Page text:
If you're like a lot of Americans, chances are you've followed a restrictive diet in the name of weight loss at some point: no sweets, no food after 8:00, nothing processed, you know the drill. Of course, it's one thing to follow a particular diet because of an intolerance (like if you have celiac disease) or an ethical concern (vegetarian and vegan diets). But we're talking about the kind of restrictions people subject themselves to in the name of dropping pounds. The kind that take over your life and leave you feeling guilty every time you "mess up." Spoiler alert: These diets do not work.
"A diet denotes that you're on something you could go off," says Deanna Minich, Ph.D., nutritionist and author of Whole Detox: A 21-Day Personalized Program to Break Through Barriers in Every Area of Your Life. "And we don't want to set people up for failure."
Dieters typically shed 5 to 10 percent of their starting weight within the first six months, according to researchers at UCLA. But there's a catch: The same researchers found that at least one- to two-thirds of people on diets regain more weight than they lost within four or five years, and the true number may well be significantly higher.
Even anecdotally, we all know people who have tried diet after diet, with no long-term success. And there's a good chance you've done the same. Still, so many of us go back time and time again to diets that haven't worked—every time thinking maybe if I did this one thing differently or I know I can stick it out this time, often blaming ourselves.
Well, we're here to tell you it's not your fault. Diets indeed set you up for failure. Here's why.
1. Dieting triggers overeating.
Severely limiting certain foods simply heightens your awareness of them. Just think: If you know you shouldn't eat brownies, seeing one turns your sensors on. Science backs this up: People who ate dessert had better dieting success over eight months compared to those who deprived themselves, according to one Tel Aviv University study.
For the study, almost 200 clinically obese adults were randomly assigned to one of two diet groups. The first group ate low-carb, including a small 300-calorie breakfast. The second ate a 600-calorie breakfast that included a dessert item. People in both groups had lost an average of 33 pounds halfway through the study. But in the second half, the dessert group continued to lose weight, while the other regained an average of 22 pounds.
"Restricting food groups or demonizing things like sugar can lead to feelings of deprivation that often manifest as overeating or bingeing farther down the line," says Laura Thomas, Ph.D., a registered nutritionist based in London. "It's really self-defeating."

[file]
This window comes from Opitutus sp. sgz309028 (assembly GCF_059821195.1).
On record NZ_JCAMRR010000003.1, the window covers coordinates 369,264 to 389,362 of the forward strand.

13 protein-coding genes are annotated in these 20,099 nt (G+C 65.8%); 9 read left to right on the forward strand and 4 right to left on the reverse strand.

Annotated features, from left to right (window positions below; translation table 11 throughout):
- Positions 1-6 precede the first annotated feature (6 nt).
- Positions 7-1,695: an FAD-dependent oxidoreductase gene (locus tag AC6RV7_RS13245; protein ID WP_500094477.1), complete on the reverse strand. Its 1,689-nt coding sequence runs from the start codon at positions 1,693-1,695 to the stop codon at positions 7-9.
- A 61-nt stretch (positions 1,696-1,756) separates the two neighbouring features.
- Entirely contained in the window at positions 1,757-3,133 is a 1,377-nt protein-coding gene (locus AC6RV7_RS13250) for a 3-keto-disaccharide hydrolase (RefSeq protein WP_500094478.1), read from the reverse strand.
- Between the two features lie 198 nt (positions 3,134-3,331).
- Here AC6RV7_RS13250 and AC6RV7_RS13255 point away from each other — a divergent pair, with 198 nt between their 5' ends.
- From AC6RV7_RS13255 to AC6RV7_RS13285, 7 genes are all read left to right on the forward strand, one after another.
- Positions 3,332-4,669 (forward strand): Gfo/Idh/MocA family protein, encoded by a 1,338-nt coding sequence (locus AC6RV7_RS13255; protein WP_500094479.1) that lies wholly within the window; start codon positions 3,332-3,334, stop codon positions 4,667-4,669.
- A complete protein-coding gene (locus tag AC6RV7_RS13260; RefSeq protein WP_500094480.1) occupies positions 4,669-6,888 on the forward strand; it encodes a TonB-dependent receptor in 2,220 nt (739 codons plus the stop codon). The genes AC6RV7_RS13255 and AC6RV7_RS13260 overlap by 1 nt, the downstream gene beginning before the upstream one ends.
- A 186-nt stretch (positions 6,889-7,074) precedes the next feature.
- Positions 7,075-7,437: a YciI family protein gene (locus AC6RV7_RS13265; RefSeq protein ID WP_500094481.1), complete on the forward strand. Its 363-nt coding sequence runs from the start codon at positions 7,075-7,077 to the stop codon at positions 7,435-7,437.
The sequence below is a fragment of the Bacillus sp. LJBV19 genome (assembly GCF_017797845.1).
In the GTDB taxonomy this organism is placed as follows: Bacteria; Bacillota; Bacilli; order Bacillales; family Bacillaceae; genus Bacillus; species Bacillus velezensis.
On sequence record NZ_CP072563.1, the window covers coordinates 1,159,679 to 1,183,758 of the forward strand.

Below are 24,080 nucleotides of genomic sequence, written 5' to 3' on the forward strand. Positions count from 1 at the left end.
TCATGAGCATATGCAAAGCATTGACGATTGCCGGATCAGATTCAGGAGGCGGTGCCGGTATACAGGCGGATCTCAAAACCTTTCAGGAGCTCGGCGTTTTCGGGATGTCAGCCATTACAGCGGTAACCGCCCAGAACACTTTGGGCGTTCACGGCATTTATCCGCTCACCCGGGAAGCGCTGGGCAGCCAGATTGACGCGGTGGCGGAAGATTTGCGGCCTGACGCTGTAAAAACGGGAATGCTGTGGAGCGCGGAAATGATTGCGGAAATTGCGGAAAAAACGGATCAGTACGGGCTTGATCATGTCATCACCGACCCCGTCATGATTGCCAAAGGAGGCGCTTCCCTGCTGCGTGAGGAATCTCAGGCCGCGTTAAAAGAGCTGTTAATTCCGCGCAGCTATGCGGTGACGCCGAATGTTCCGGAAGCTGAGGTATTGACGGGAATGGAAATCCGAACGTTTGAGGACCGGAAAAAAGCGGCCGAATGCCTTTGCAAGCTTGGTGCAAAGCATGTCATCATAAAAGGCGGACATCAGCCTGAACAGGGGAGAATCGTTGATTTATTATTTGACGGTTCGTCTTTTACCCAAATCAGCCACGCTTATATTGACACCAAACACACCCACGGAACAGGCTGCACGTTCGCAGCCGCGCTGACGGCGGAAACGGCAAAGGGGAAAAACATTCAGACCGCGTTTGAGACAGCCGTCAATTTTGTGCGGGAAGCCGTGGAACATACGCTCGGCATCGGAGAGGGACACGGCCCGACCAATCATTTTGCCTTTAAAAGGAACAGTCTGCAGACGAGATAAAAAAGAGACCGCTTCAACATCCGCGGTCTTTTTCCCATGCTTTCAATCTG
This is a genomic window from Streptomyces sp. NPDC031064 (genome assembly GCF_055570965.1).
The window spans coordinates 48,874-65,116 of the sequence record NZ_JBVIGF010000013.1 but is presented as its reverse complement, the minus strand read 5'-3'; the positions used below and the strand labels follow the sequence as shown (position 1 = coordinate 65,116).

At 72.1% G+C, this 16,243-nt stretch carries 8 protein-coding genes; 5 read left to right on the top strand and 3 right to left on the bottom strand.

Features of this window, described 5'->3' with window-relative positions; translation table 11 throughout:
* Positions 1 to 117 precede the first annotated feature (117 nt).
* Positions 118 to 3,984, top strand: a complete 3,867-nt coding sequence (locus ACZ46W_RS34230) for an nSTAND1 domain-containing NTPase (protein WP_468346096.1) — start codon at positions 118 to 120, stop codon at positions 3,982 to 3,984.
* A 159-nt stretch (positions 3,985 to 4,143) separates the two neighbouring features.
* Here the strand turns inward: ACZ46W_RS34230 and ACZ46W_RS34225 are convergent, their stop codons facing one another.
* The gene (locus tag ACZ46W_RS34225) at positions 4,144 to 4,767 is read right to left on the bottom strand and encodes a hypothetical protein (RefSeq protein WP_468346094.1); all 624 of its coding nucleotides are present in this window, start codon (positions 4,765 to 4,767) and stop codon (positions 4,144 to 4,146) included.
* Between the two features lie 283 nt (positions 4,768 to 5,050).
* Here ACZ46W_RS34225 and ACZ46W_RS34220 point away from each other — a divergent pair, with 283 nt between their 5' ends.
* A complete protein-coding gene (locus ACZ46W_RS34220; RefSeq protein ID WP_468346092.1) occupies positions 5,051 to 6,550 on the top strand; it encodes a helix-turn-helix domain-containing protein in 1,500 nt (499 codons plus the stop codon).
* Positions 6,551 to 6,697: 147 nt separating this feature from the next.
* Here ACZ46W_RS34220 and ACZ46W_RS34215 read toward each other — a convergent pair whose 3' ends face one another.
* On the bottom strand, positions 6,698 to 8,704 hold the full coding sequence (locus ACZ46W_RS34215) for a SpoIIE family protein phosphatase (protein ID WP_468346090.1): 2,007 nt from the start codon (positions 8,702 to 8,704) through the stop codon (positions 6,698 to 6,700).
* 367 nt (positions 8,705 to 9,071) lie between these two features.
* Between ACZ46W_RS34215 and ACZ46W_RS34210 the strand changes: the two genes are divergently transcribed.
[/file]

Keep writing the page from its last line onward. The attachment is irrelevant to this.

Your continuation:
2. Hello, social withdrawal.
A list of food rules is severely limiting, which is especially tricky in social situations. When you're not able to go with the flow and make the best decisions you can in the moment, you may shut yourself out of situations that can make you uncomfortable, or at least you'll have less fun when you do join in.
"Anytime someone sets up black-and-white rules to their food and eating, it creates anxiety about how they're going to stay within these boundaries," says Carrie Gottlieb, Ph.D., a psychologist based in New York City. "You wonder 'how do I avoid that party or restaurant meal' in hopes that you won't need to eat certain things." This can tempt you to avoid social situations altogether and lead to anxiousness, which is a negative by-product of restrictive dieting. Yeah, not sustainable.
3. You could be cutting out things your body needs.
There are loads of nutrients that your body needs to function at 100 percent. Especially when exercising, for instance, research shows that your body's ability to refill muscle stores decreases by 50 percent if you wait to eat just two hours after your workout compared to eating right away. If you're on an elimination diet that encourages you to sacrifice good-for-you practices to "follow the rules," you need to take a step back and analyze exactly what you're doing, and why.
Plus, plenty of the common "off limits" foods are actually good for you in moderation: Milk is a nutritional powerhouse, carbs fuel your workouts, and your body needs fat. If you're really focused on cutting something specific out of your diet, it's important to know why, what the impact will be, and how you can get the nutrients in other ways. For example, if you're really into the idea of going gluten-free, ask yourself if you have an actual sensitivity or if you're only doing it because it's buzzy. Going gluten-free means you may miss out on essential nutrients like fiber, iron, and B vitamins. Consider carefully.
4. It triggers unnecessary guilt.
We all walk around these days with some sort of ambient guilt. Maybe it's because you forgot to call your mom last night, or you meant to do your partner a solid by grabbing toilet paper on your way home from work—and forgot. You've got enough pressure. The last thing you need is to deal with that when it comes to what you eat. (See: Please Stop Feeling Guilty About What You Eat)
By putting so much pressure on yourself, you counteract part of the reason you're eating well in the first place: to be healthier. Researchers from the University of Canterbury found that people who associate guilt with what they eat (in this scenario, chocolate cake) are less likely to maintain their weight over a year-and-a-half or have control over their eating. And scale aside, feelings of guilt and shame can, of course, take a toll on your mental health. Why beat yourself up over a brownie?
"Remind yourself that no food is inherently good or bad," says Gottlieb. "Focus on balanced eating and allow all foods in moderation for a healthier approach."